The statewide delegate equivalents that determine the outcome on caucus night are derived from the county-level delegates, but are aggregated across the state and weighted in a manner that makes individual county delegate selections at a handful of precincts count for a tiny fraction of the ultimate result.
(click here to continue reading Sometimes, Iowa Democrats award caucus delegates with a coin flip.)
more on Democratic confusion:
There was still confusion on Tuesday morning over the razor-close results of Iowa’s Democratic caucuses, with Bernie Sanders’s campaign planning an internal conference call to decide whether to ask for a recount.
Mr. Sanders said on his flight to New Hampshire late Monday night, after a virtual tie with Hillary Clinton, that he would ask the Iowa Democratic Party to reveal the raw vote count underlying the percentages it reported showing Mrs. Clinton defeating Mr. Sanders, 49.9 percent to 49.6 percent.
Asked by an MSNBC reporter if he would contest the vote count, Mr. Sanders said, “Honestly, we just got off the plane and I — we don’t know enough to say anything about it.”
Overnight, the Iowa Democratic Party said in a statement that the count from a single precinct was still outstanding, though it appears that even if all its votes go for Mr. Sanders, it would not change the overall results.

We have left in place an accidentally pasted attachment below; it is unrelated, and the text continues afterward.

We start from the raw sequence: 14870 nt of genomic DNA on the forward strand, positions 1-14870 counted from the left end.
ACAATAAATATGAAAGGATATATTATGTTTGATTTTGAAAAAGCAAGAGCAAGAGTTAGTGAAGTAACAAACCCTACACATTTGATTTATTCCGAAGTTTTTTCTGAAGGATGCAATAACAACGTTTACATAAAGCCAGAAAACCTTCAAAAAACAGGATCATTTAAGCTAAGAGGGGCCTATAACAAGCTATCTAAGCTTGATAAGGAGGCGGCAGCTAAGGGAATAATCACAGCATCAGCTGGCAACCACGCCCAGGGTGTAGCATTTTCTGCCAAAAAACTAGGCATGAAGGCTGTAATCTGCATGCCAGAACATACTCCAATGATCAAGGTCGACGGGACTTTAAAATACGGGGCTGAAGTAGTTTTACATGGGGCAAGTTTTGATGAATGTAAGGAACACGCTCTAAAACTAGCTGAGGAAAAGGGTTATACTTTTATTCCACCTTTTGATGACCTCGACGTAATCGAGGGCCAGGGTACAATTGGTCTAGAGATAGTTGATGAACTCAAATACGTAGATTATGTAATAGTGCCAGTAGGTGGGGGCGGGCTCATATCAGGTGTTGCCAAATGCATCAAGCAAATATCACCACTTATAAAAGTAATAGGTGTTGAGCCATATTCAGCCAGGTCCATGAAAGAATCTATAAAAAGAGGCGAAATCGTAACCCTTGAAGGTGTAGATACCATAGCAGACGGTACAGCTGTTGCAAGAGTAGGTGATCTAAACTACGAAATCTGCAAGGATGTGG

The state party does not report raw votes. Caucus attendees at each of 1,681 precincts elect delegates to a county convention, who in turn will elect delegates to a state convention. The results from caucus night are reported as “state delegate equivalents,’’ expressed as a fraction. After 171,109 Iowans turned out, larger than almost all projections, the party said Mrs. Clinton won 699.57 delegate equivalents and Mr. Sanders had 695.49. A single precinct, Des Moines 42, worth 2.28 delegate equivalents, had not been counted.
Also unclear was the fate of the 7.68 state delegate equivalents won by Martin O’Malley, who suspended his campaign on Monday after his dismal showing — the former Maryland governor received less than 1 percent of the Iowa vote..
(click here to continue reading Confusion Over Final Tally in Iowa Democratic Caucuses – The New York Times.)
Steve Johnson of the Trib notes that the short-fingered vulgarian isn’t that much of a reality show star, more of a middle-of-the-pack guy:
Donald Trump is many things, but “reality star genius” is not one of them.
One of the oft-spoken assumptions of this oddball campaign season — the one that gets its first real results with Monday’s Iowa caucuses — has been that Trump was a TV reality star and therefore canny about manipulating media. This, supposedly, has given him an edge over the rest of the candidates in the Republican presidential field, who are merely politicians and a brain surgeon.
But the ratings history over the 12 years of his two reality shows, “The Apprentice” and “The Celebrity Apprentice,” tells a different story. Reality participant, perhaps. Reality middle-of-the-packer. Person on TV.